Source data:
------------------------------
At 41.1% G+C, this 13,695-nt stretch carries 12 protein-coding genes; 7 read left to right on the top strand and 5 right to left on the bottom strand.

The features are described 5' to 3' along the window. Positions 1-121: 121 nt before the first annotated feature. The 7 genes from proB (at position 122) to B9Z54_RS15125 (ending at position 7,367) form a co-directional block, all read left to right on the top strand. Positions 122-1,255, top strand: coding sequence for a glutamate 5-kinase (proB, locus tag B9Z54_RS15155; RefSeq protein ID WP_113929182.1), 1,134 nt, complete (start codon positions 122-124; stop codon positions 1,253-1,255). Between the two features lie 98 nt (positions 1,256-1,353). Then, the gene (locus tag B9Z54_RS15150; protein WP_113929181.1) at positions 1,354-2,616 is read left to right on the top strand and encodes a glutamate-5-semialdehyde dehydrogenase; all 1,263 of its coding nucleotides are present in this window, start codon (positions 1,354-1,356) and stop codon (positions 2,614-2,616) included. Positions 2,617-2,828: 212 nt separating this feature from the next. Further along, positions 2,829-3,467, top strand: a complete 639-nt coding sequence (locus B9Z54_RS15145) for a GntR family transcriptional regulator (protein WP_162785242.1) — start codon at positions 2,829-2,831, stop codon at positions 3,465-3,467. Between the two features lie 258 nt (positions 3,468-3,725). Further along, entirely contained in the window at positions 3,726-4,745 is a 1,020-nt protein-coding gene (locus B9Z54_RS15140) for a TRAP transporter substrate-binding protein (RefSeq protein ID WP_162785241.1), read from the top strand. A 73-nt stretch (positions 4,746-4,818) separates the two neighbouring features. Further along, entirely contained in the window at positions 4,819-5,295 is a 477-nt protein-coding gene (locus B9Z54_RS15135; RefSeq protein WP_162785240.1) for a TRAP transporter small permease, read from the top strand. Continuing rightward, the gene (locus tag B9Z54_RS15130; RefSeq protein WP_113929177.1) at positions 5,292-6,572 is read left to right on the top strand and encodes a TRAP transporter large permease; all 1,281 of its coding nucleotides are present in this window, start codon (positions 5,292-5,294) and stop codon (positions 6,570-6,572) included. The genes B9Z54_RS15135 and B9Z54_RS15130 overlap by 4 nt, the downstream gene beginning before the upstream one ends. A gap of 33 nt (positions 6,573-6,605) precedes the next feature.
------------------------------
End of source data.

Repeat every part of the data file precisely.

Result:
At 41.1% G+C, this 13,695-nt stretch carries 12 protein-coding genes; 7 read left to right on the top strand and 5 right to left on the bottom strand.

The features are described 5' to 3' along the window. Positions 1-121: 121 nt before the first annotated feature. The 7 genes from proB (at position 122) to B9Z54_RS15125 (ending at position 7,367) form a co-directional block, all read left to right on the top strand. Positions 122-1,255, top strand: coding sequence for a glutamate 5-kinase (proB, locus tag B9Z54_RS15155; RefSeq protein ID WP_113929182.1), 1,134 nt, complete (start codon positions 122-124; stop codon positions 1,253-1,255). Between the two features lie 98 nt (positions 1,256-1,353). Then, the gene (locus tag B9Z54_RS15150; protein WP_113929181.1) at positions 1,354-2,616 is read left to right on the top strand and encodes a glutamate-5-semialdehyde dehydrogenase; all 1,263 of its coding nucleotides are present in this window, start codon (positions 1,354-1,356) and stop codon (positions 2,614-2,616) included. Positions 2,617-2,828: 212 nt separating this feature from the next. Further along, positions 2,829-3,467, top strand: a complete 639-nt coding sequence (locus B9Z54_RS15145) for a GntR family transcriptional regulator (protein WP_162785242.1) — start codon at positions 2,829-2,831, stop codon at positions 3,465-3,467. Between the two features lie 258 nt (positions 3,468-3,725). Further along, entirely contained in the window at positions 3,726-4,745 is a 1,020-nt protein-coding gene (locus B9Z54_RS15140) for a TRAP transporter substrate-binding protein (RefSeq protein ID WP_162785241.1), read from the top strand. A 73-nt stretch (positions 4,746-4,818) separates the two neighbouring features. Further along, entirely contained in the window at positions 4,819-5,295 is a 477-nt protein-coding gene (locus B9Z54_RS15135; RefSeq protein WP_162785240.1) for a TRAP transporter small permease, read from the top strand. Continuing rightward, the gene (locus tag B9Z54_RS15130; RefSeq protein WP_113929177.1) at positions 5,292-6,572 is read left to right on the top strand and encodes a TRAP transporter large permease; all 1,281 of its coding nucleotides are present in this window, start codon (positions 5,292-5,294) and stop codon (positions 6,570-6,572) included. The genes B9Z54_RS15135 and B9Z54_RS15130 overlap by 4 nt, the downstream gene beginning before the upstream one ends. A gap of 33 nt (positions 6,573-6,605) precedes the next feature.